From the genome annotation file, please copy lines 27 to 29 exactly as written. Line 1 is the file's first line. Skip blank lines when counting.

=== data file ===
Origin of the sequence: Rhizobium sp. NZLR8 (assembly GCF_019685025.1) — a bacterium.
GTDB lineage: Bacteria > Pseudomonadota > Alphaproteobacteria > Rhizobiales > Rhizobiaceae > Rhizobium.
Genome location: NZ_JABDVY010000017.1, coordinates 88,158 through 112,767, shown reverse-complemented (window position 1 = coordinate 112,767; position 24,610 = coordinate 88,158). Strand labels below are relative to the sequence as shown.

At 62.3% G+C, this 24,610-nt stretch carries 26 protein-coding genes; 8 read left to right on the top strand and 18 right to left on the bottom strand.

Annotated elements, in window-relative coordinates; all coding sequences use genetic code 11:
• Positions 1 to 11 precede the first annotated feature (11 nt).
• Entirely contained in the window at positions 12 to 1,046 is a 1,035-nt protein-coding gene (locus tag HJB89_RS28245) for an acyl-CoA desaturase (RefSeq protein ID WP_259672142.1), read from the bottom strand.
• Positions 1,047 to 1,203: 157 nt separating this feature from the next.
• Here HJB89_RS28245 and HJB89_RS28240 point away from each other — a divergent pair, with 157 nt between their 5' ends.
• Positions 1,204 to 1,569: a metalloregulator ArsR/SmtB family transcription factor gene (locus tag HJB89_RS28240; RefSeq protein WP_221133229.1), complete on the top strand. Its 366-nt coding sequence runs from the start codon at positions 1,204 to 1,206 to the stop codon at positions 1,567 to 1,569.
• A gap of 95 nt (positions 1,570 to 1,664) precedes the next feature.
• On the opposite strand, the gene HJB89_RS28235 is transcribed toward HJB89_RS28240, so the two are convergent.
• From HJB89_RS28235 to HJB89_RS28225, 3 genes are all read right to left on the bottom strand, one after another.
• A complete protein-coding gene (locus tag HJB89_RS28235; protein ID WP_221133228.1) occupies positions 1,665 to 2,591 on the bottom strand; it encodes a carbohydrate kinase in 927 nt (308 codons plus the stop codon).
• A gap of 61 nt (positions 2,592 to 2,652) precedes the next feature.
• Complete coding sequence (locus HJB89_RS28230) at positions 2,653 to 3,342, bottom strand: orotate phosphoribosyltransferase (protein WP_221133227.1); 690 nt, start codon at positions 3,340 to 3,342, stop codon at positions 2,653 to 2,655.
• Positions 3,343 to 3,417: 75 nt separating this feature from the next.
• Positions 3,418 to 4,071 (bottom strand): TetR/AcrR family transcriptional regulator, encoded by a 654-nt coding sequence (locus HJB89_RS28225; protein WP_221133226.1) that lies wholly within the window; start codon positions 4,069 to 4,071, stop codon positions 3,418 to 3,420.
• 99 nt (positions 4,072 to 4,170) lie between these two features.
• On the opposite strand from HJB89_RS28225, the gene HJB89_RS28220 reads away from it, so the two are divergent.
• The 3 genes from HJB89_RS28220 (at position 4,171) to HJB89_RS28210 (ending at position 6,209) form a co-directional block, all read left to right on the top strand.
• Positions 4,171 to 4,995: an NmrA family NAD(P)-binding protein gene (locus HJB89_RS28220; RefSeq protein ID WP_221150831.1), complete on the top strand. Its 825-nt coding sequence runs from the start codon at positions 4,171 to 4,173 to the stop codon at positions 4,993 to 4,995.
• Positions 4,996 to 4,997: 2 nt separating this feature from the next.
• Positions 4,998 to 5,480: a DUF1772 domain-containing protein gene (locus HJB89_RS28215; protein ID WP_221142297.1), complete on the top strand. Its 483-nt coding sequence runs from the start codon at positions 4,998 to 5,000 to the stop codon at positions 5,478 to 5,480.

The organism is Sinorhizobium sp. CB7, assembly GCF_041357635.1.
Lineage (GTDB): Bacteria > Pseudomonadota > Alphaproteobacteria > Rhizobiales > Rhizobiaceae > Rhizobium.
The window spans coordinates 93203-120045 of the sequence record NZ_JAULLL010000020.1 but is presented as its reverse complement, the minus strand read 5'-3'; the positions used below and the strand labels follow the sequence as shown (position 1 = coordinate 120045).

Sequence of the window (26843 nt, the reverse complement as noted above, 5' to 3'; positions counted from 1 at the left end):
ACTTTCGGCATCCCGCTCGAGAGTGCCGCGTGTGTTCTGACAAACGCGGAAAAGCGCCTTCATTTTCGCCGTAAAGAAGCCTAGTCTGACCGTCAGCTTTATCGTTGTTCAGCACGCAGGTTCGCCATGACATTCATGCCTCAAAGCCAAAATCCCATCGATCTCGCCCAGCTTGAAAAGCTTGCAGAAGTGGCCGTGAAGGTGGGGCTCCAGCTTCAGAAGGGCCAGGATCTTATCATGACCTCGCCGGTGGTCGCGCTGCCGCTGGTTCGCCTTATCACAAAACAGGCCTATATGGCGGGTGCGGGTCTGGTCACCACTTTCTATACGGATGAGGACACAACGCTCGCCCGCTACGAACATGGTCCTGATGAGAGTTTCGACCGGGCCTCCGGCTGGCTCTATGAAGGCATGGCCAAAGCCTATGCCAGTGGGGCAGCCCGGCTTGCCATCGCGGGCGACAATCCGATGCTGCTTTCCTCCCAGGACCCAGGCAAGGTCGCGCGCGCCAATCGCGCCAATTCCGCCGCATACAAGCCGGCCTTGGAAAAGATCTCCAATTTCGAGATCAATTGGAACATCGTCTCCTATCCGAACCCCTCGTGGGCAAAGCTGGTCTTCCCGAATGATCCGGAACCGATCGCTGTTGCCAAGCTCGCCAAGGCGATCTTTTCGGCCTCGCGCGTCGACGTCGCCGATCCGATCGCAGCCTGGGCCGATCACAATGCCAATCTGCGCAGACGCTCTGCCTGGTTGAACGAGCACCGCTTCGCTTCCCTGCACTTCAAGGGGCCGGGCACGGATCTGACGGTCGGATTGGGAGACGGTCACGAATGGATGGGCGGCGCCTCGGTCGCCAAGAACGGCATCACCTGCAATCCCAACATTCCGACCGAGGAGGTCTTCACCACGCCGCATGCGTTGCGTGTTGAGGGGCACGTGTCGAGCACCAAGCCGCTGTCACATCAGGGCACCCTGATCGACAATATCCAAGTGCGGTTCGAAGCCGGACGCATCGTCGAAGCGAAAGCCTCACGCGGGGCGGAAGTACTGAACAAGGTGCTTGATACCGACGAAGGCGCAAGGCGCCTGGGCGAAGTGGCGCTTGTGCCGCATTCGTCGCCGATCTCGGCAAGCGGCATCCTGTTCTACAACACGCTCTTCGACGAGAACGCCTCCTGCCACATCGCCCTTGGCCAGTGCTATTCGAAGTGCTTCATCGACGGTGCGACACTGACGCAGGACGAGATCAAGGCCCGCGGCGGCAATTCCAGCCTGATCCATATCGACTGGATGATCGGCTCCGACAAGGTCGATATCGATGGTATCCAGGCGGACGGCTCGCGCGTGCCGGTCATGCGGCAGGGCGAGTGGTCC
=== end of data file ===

The window spans coordinates 93203-120045 of the sequence record NZ_JAULLL010000020.1 but is presented as its reverse complement, the minus strand read 5'-3'; the positions used below and the strand labels follow the sequence as shown (position 1 = coordinate 120045).

Sequence of the window (26843 nt, the reverse complement as noted above, 5' to 3'; positions counted from 1 at the left end):
ACTTTCGGCATCCCGCTCGAGAGTGCCGCGTGTGTTCTGACAAACGCGGAAAAGCGCCTTCATTTTCGCCGTAAAGAAGCCTAGTCTGACCGTCAGCTTTATCGTTGTTCAGCACGCAGGTTCGCCATGACATTCATGCCTCAAAGCCAAAATCCCATCGATCTCGCCCAGCTTGAAAAGCTTGCAGAAGTGGCCGTGAAGGTGGGGCTCCAGCTTCAGAAGGGCCAGGATCTTATCATGACCTCGCCGGTGGTCGCGCTGCCGCTGGTTCGCCTTATCACAAAACAGGCCTATATGGCGGGTGCGGGTCTGGTCACCACTTTCTATACGGATGAGGACACAACGCTCGCCCGCTACGAACATGGTCCTGATGAGAGTTTCGACCGGGCCTCCGGCTGGCTCTATGAAGGCATGGCCAAAGCCTATGCCAGTGGGGCAGCCCGGCTTGCCATCGCGGGCGACAATCCGATGCTGCTTTCCTCCCAGGACCCAGGCAAGGTCGCGCGCGCCAATCGCGCCAATTCCGCCGCATACAAGCCGGCCTTGGAAAAGATCTCCAATTTCGAGATCAATTGGAACATCGTCTCCTATCCGAACCCCTCGTGGGCAAAGCTGGTCTTCCCGAATGATCCGGAACCGATCGCTGTTGCCAAGCTCGCCAAGGCGATCTTTTCGGCCTCGCGCGTCGACGTCGCCGATCCGATCGCAGCCTGGGCCGATCACAATGCCAATCTGCGCAGACGCTCTGCCTGGTTGAACGAGCACCGCTTCGCTTCCCTGCACTTCAAGGGGCCGGGCACGGATCTGACGGTCGGATTGGGAGACGGTCACGAATGGATGGGCGGCGCCTCGGTCGCCAAGAACGGCATCACCTGCAATCCCAACATTCCGACCGAGGAGGTCTTCACCACGCCGCATGCGTTGCGTGTTGAGGGGCACGTGTCGAGCACCAAGCCGCTGTCACATCAGGGCACCCTGATCGACAATATCCAAGTGCGGTTCGAAGCCGGACGCATCGTCGAAGCGAAAGCCTCACGCGGGGCGGAAGTACTGAACAAGGTGCTTGATACCGACGAAGGCGCAAGGCGCCTGGGCGAAGTGGCGCTTGTGCCGCATTCGTCGCCGATCTCGGCAAGCGGCATCCTGTTCTACAACACGCTCTTCGACGAGAACGCCTCCTGCCACATCGCCCTTGGCCAGTGCTATTCGAAGTGCTTCATCGACGGTGCGACACTGACGCAGGACGAGATCAAGGCCCGCGGCGGCAATTCCAGCCTGATCCATATCGACTGGATGATCGGCTCCGACAAGGTCGATATCGATGGTATCCAGGCGGACGGCTCGCGCGTGCCGGTCATGCGGCAGGGCGAGTGGTCC